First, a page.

For the senior driver, the 80th birthday represents an arbitrary line in the sand. At this point, the Office of the Superintendent of Motor Vehicles (OSMV) steps into a senior’s life and requests a medical exam. From this point forward, a Driver’s Medical Exam Report must be completed every 2 years and sent to the OSMV to confirm the senior’s fitness to maintain a driver’s licence. If a family physician isn’t available to perform the examination, a walk-in clinic physician can do so. Just under 2% of seniors reaching this age milestone will have identified health problems that could affect their driving ability, in which case a referral to the DriveABLE program will most likely occur.
DriveABLE, operated under the direction of the OSMV, is used to evaluate cognitive skills that might affect driving ability, such as memory, attention, reaction time, and judgment. Such cognitive testing can prove stressful for a senior driver. The DriveABLE testing process requires the use of a computer, and some seniors may be unfamiliar with the technology and feel intimidated by this requirement. As well, some of the memory test questions can be regarded as unfair. For example, should all senior drivers be able to list off thirty items sold in a grocery store? On a more positive note, following discussions with the OSMV, a companion can now accompany the senior to the testing session to offer support with the process.
The weeks spent waiting for the results of the DriveABLE test can also be stressful. Loss of a licence creates a feeling of lost independence, and will inevitably lead to major lifestyle adjustments.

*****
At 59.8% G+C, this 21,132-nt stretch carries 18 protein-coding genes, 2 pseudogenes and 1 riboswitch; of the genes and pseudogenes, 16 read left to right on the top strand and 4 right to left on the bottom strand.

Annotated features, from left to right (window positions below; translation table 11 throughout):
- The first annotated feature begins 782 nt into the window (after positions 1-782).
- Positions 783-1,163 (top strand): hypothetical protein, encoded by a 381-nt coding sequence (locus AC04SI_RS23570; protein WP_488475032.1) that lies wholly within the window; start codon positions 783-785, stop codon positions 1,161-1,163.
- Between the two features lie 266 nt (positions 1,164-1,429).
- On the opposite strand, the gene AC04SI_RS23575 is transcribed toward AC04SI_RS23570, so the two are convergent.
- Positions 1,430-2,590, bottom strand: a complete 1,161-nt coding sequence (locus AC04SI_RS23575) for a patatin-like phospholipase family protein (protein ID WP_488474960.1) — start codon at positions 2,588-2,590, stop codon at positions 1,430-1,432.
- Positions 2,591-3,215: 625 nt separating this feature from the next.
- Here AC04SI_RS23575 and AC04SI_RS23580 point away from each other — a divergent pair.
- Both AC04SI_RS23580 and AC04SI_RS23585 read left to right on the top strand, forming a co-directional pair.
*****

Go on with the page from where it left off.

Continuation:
The Council of Senior Citizens Organizations of BC (COSCO, www.coscobc.ca) is an umbrella organization for a number of retirement agencies, with 106 000 members. The organization provides pamphlets outlining positive objectives for seniors, including how to remain active, engaged, and independent. One of COSCO’s advocacy areas is senior drivers. The organization’s main intent is to keep capable senior drivers on the road while recognizing that some restrictions may need to be applied to certain drivers. They would like to see seniors be able to continue driving for longer based on testing and ability. COSCO notes the importance of seniors remaining socially connected—even if night driving becomes limited, it is important for seniors to pursue outings and maintain mobility during the day. COSCO also notes that taking multiple medications could have bearing on cognitive function for some seniors.
In a recent interview with COSCO representatives, concerns were raised about age discrimination—specifically the public perception that seniors, solely because of their age, aren’t able to cope with the responsibility of driving. Seniors have remarked that some physicians, mainly younger ones, seem uncomfortable dealing with them. A physician should never call a senior “dearie,” or “sweetie;” as at any age, it’s considered rude. To help improve physician rela-tionships with seniors, COSCO would like to see a greater focus on senior care in the medical school curriculum.